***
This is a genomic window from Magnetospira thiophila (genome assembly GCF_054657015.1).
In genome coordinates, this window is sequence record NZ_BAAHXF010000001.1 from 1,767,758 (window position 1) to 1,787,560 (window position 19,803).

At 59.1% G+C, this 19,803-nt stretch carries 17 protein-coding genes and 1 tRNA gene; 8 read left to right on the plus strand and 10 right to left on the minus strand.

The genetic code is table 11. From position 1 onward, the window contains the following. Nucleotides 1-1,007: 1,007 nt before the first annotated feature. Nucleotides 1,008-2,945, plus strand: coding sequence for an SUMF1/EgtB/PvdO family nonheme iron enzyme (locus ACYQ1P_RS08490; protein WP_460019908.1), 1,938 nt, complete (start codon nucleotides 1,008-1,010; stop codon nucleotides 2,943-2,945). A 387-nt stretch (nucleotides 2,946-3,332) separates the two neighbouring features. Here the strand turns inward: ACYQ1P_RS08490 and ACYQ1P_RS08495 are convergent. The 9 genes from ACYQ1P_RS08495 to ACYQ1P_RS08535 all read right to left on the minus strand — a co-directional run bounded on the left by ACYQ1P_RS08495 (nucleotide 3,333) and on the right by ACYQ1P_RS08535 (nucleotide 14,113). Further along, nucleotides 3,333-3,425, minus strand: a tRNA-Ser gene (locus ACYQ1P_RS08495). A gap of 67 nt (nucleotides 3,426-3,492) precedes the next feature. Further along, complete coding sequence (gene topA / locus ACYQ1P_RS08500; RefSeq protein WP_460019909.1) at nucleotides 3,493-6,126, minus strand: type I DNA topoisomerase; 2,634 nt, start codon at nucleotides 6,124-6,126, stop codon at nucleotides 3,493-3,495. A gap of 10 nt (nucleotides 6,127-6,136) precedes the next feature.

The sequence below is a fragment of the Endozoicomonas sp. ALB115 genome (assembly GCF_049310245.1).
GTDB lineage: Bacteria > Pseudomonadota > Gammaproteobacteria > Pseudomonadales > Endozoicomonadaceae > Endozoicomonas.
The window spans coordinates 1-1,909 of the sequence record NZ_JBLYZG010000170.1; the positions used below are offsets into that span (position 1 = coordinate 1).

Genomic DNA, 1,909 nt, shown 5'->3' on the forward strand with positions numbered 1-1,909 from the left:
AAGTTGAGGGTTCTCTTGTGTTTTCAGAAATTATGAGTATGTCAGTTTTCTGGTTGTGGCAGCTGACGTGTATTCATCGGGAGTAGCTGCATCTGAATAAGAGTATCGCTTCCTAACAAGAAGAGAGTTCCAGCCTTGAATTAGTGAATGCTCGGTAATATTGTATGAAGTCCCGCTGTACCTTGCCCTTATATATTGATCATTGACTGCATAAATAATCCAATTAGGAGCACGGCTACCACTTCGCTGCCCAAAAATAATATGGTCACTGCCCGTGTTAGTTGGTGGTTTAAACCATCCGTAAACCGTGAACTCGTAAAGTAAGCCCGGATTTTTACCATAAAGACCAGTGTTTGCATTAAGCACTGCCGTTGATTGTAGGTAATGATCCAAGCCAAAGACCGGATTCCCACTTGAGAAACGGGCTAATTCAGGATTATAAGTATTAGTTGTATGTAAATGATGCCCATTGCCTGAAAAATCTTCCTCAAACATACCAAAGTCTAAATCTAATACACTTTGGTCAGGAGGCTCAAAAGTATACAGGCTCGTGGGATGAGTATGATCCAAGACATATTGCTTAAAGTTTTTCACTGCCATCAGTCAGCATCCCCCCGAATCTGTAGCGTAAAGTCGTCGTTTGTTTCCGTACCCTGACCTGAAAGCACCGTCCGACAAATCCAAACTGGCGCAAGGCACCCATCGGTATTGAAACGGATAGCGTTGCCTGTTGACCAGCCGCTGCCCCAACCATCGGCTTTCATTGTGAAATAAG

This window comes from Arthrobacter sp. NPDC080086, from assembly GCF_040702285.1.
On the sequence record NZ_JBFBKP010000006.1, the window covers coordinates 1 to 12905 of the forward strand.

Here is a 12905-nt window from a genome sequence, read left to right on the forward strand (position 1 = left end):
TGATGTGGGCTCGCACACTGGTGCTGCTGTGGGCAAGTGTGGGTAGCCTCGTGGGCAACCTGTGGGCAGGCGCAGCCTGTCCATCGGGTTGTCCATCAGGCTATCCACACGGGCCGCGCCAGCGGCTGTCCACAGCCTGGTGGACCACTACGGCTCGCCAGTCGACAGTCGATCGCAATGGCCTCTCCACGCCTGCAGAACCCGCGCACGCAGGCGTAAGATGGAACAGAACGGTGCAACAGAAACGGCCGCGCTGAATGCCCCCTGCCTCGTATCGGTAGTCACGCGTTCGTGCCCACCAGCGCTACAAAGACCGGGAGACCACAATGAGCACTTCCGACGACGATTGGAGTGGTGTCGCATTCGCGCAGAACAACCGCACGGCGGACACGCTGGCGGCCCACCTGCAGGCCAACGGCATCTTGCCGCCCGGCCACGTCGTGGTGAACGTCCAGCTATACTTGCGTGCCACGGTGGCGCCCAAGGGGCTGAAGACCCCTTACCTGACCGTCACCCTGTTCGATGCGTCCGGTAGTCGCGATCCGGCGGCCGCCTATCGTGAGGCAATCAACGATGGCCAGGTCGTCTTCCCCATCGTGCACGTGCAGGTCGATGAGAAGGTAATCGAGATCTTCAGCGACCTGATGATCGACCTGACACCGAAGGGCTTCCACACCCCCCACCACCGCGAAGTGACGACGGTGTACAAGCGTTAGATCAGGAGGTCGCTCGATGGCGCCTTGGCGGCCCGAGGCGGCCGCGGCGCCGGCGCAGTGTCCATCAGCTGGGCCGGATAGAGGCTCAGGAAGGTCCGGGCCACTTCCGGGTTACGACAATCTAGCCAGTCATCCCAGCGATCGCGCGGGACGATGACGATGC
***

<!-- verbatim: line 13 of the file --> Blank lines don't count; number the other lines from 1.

TGATGTGGGCTCGCACACTGGTGCTGCTGTGGGCAAGTGTGGGTAGCCTCGTGGGCAACCTGTGGGCAGGCGCAGCCTGTCCATCGGGTTGTCCATCAGGCTATCCACACGGGCCGCGCCAGCGGCTGTCCACAGCCTGGTGGACCACTACGGCTCGCCAGTCGACAGTCGATCGCAATGGCCTCTCCACGCCTGCAGAACCCGCGCACGCAGGCGTAAGATGGAACAGAACGGTGCAACAGAAACGGCCGCGCTGAATGCCCCCTGCCTCGTATCGGTAGTCACGCGTTCGTGCCCACCAGCGCTACAAAGACCGGGAGACCACAATGAGCACTTCCGACGACGATTGGAGTGGTGTCGCATTCGCGCAGAACAACCGCACGGCGGACACGCTGGCGGCCCACCTGCAGGCCAACGGCATCTTGCCGCCCGGCCACGTCGTGGTGAACGTCCAGCTATACTTGCGTGCCACGGTGGCGCCCAAGGGGCTGAAGACCCCTTACCTGACCGTCACCCTGTTCGATGCGTCCGGTAGTCGCGATCCGGCGGCCGCCTATCGTGAGGCAATCAACGATGGCCAGGTCGTCTTCCCCATCGTGCACGTGCAGGTCGATGAGAAGGTAATCGAGATCTTCAGCGACCTGATGATCGACCTGACACCGAAGGGCTTCCACACCCCCCACCACCGCGAAGTGACGACGGTGTACAAGCGTTAGATCAGGAGGTCGCTCGATGGCGCCTTGGCGGCCCGAGGCGGCCGCGGCGCCGGCGCAGTGTCCATCAGCTGGGCCGGATAGAGGCTCAGGAAGGTCCGGGCCACTTCCGGGTTACGACAATCTAGCCAGTCATCCCAGCGATCGCGCGGGACGATGACGATGC